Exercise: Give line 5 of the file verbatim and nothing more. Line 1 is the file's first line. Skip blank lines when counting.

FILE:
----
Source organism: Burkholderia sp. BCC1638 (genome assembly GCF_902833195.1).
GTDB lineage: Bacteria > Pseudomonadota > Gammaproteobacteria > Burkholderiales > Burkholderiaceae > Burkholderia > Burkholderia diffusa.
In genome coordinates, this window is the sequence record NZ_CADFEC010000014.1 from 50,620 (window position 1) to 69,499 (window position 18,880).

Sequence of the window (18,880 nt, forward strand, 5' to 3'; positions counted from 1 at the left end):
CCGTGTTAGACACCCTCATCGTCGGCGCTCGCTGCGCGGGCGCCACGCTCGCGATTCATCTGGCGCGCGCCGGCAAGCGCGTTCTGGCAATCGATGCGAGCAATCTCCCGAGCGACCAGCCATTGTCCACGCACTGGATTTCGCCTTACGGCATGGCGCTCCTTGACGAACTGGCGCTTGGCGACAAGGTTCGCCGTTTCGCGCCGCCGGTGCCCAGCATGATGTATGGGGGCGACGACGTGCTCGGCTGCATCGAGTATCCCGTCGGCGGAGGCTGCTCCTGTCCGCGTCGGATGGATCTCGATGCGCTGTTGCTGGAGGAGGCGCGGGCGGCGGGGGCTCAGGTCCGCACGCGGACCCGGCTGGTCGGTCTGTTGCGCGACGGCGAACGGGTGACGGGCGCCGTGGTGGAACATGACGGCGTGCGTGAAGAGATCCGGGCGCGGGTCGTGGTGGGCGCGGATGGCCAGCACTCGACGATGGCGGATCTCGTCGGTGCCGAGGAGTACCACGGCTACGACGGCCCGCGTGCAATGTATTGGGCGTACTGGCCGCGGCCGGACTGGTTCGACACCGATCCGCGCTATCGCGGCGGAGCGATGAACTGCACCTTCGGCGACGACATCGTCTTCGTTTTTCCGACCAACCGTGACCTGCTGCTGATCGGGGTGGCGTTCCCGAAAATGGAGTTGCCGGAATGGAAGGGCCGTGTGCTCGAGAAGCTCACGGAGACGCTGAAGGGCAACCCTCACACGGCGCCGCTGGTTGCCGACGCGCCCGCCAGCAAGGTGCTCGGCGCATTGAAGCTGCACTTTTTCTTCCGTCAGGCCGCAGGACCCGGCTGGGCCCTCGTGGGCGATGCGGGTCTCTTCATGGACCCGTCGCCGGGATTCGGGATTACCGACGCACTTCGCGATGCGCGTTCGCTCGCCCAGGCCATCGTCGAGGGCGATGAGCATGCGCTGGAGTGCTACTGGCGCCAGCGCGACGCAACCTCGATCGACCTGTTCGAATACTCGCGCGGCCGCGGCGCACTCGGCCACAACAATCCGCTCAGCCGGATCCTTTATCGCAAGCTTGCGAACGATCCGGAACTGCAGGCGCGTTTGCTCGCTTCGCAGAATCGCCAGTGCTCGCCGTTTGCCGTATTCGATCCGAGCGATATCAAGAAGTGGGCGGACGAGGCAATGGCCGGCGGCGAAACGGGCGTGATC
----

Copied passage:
CCGTGTTAGACACCCTCATCGTCGGCGCTCGCTGCGCGGGCGCCACGCTCGCGATTCATCTGGCGCGCGCCGGCAAGCGCGTTCTGGCAATCGATGCGAGCAATCTCCCGAGCGACCAGCCATTGTCCACGCACTGGATTTCGCCTTACGGCATGGCGCTCCTTGACGAACTGGCGCTTGGCGACAAGGTTCGCCGTTTCGCGCCGCCGGTGCCCAGCATGATGTATGGGGGCGACGACGTGCTCGGCTGCATCGAGTATCCCGTCGGCGGAGGCTGCTCCTGTCCGCGTCGGATGGATCTCGATGCGCTGTTGCTGGAGGAGGCGCGGGCGGCGGGGGCTCAGGTCCGCACGCGGACCCGGCTGGTCGGTCTGTTGCGCGACGGCGAACGGGTGACGGGCGCCGTGGTGGAACATGACGGCGTGCGTGAAGAGATCCGGGCGCGGGTCGTGGTGGGCGCGGATGGCCAGCACTCGACGATGGCGGATCTCGTCGGTGCCGAGGAGTACCACGGCTACGACGGCCCGCGTGCAATGTATTGGGCGTACTGGCCGCGGCCGGACTGGTTCGACACCGATCCGCGCTATCGCGGCGGAGCGATGAACTGCACCTTCGGCGACGACATCGTCTTCGTTTTTCCGACCAACCGTGACCTGCTGCTGATCGGGGTGGCGTTCCCGAAAATGGAGTTGCCGGAATGGAAGGGCCGTGTGCTCGAGAAGCTCACGGAGACGCTGAAGGGCAACCCTCACACGGCGCCGCTGGTTGCCGACGCGCCCGCCAGCAAGGTGCTCGGCGCATTGAAGCTGCACTTTTTCTTCCGTCAGGCCGCAGGACCCGGCTGGGCCCTCGTGGGCGATGCGGGTCTCTTCATGGACCCGTCGCCGGGATTCGGGATTACCGACGCACTTCGCGATGCGCGTTCGCTCGCCCAGGCCATCGTCGAGGGCGATGAGCATGCGCTGGAGTGCTACTGGCGCCAGCGCGACGCAACCTCGATCGACCTGTTCGAATACTCGCGCGGCCGCGGCGCACTCGGCCACAACAATCCGCTCAGCCGGATCCTTTATCGCAAGCTTGCGAACGATCCGGAACTGCAGGCGCGTTTGCTCGCTTCGCAGAATCGCCAGTGCTCGCCGTTTGCCGTATTCGATCCGAGCGATATCAAGAAGTGGGCGGACGAGGCAATGGCCGGCGGCGAAACGGGCGTGATC